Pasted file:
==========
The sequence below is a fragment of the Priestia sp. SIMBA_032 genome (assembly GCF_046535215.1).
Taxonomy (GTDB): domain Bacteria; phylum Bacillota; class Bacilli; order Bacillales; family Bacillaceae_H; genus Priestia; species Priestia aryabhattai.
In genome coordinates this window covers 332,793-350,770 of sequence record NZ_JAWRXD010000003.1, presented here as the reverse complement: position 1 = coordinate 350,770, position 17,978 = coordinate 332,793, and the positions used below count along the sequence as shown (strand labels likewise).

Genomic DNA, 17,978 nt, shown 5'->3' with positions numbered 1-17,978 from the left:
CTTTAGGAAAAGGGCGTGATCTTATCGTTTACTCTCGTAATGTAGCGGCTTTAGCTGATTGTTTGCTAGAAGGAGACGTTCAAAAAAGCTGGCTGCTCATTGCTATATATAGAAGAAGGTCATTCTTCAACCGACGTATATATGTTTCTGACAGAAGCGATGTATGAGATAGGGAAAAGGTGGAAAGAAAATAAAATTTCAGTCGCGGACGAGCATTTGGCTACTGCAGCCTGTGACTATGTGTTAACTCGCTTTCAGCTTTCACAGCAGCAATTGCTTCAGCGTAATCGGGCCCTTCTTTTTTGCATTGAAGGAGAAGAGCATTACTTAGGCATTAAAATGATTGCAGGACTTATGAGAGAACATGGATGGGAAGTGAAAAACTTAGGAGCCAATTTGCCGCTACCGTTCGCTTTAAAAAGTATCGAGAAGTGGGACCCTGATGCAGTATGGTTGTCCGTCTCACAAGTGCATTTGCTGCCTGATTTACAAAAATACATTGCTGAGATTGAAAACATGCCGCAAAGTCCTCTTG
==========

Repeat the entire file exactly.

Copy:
The sequence below is a fragment of the Priestia sp. SIMBA_032 genome (assembly GCF_046535215.1).
Taxonomy (GTDB): domain Bacteria; phylum Bacillota; class Bacilli; order Bacillales; family Bacillaceae_H; genus Priestia; species Priestia aryabhattai.
In genome coordinates this window covers 332,793-350,770 of sequence record NZ_JAWRXD010000003.1, presented here as the reverse complement: position 1 = coordinate 350,770, position 17,978 = coordinate 332,793, and the positions used below count along the sequence as shown (strand labels likewise).

Genomic DNA, 17,978 nt, shown 5'->3' with positions numbered 1-17,978 from the left:
CTTTAGGAAAAGGGCGTGATCTTATCGTTTACTCTCGTAATGTAGCGGCTTTAGCTGATTGTTTGCTAGAAGGAGACGTTCAAAAAAGCTGGCTGCTCATTGCTATATATAGAAGAAGGTCATTCTTCAACCGACGTATATATGTTTCTGACAGAAGCGATGTATGAGATAGGGAAAAGGTGGAAAGAAAATAAAATTTCAGTCGCGGACGAGCATTTGGCTACTGCAGCCTGTGACTATGTGTTAACTCGCTTTCAGCTTTCACAGCAGCAATTGCTTCAGCGTAATCGGGCCCTTCTTTTTTGCATTGAAGGAGAAGAGCATTACTTAGGCATTAAAATGATTGCAGGACTTATGAGAGAACATGGATGGGAAGTGAAAAACTTAGGAGCCAATTTGCCGCTACCGTTCGCTTTAAAAAGTATCGAGAAGTGGGACCCTGATGCAGTATGGTTGTCCGTCTCACAAGTGCATTTGCTGCCTGATTTACAAAAATACATTGCTGAGATTGAAAACATGCCGCAAAGTCCTCTTG